Sequences: Part 2

Sequences: Part 2

In this series we’re looking at different ways of designing interfaces that interact with sequences. To investigate different interface design choices we’re using an example function which decodes UTF-8 encoded text – one that consumes a sequence of bytes, and produces the corresponding sequence of Unicode characters. Last time we considered a very simple design where the function interface simply accepted a null-terminated, heap-allocated byte array as an input argument, and returned a null-terminated, heap-allocated character array as output. Here it is again for reference:

decodeUtf8-1

Remember that we’re only looking at the interface of the function, since that’s the most important part when it comes to modularity and maintainability. Last week we considered some of the problems with the design of this function’s interface. One of things we said was a problem is that the output sequence is passed as a fully populated heap-allocated array. This meant that our function would probably have to use the heap, which would add inefficiencies and possibly duplicated code for a double-pass over the input data. It also raises the concern of pointer ownership, and coupling the function caller to unnecessary implementation details.

So let’s try again with our second attempt.

Attempt 2

What happens if, instead of returning the whole output sequence at once in an array1, we instead return the output sequence one element at a time. For example, we might do this:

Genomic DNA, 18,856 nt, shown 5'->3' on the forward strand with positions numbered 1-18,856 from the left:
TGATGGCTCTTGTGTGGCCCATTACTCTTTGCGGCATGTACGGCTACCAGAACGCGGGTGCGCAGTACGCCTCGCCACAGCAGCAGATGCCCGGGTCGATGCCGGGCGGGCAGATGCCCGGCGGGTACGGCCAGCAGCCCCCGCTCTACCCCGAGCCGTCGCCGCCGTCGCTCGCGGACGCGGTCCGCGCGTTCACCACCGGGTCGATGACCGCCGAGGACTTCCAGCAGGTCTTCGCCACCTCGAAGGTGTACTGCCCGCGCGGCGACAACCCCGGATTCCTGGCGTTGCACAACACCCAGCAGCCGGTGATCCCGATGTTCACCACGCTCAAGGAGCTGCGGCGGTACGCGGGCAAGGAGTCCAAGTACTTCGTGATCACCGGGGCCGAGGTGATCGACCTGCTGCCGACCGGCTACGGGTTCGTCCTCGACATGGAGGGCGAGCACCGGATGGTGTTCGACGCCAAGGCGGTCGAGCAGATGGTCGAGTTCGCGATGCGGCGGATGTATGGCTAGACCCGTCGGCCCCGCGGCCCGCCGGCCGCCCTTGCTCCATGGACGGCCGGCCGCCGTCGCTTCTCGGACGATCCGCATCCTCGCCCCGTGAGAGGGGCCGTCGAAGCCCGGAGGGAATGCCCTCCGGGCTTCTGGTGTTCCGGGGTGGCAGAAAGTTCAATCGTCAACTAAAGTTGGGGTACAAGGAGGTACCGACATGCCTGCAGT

Again, since this is a language-agnostic investigation, I’d like to just clarify some points for those who might be a little rusty with C/C++. The double asterisk in const uint8_t** means that nextCursor is an output parameter2. Both consts still mean that the input data is unchanged by the function.

So the function essentially accepts one argument: a pointer to the first byte of the UTF-8 data we wish to decode. It returns two outputs: the Unicode character represented by a wchar_t, and a pointer const uint8_t*. To decode a whole document or stream of data we would call the function multiple times – once for each Unicode character.

Although this function has changed a little since now it returns only one character at a time, it hasn’t really changed in essence. The new function interface itself is still just a particular implementation of our overarching conceptual interface:

sequence of bytes -> sequence of Unicode code characters

That is to say, we can still think of it as a function that accepts a sequence of inputs and returns a sequence of outputs – because that was our original requirement and this function fulfills that requirement. The state of the iteration is now contained outside the function itself, which is why we have the extra parameter, but the function still manages that state (calculating the next cursor and moving through the input bytes).

For those of you who are unconvinced about the idea of it still returning a sequence when it appears to return only one item, consider how this function could be seen as a generator. Each time it’s called, it will generate the next item in the output sequence. The parameters it requires are simply for persisting state between generator calls, and could be seen as “private” to the generator.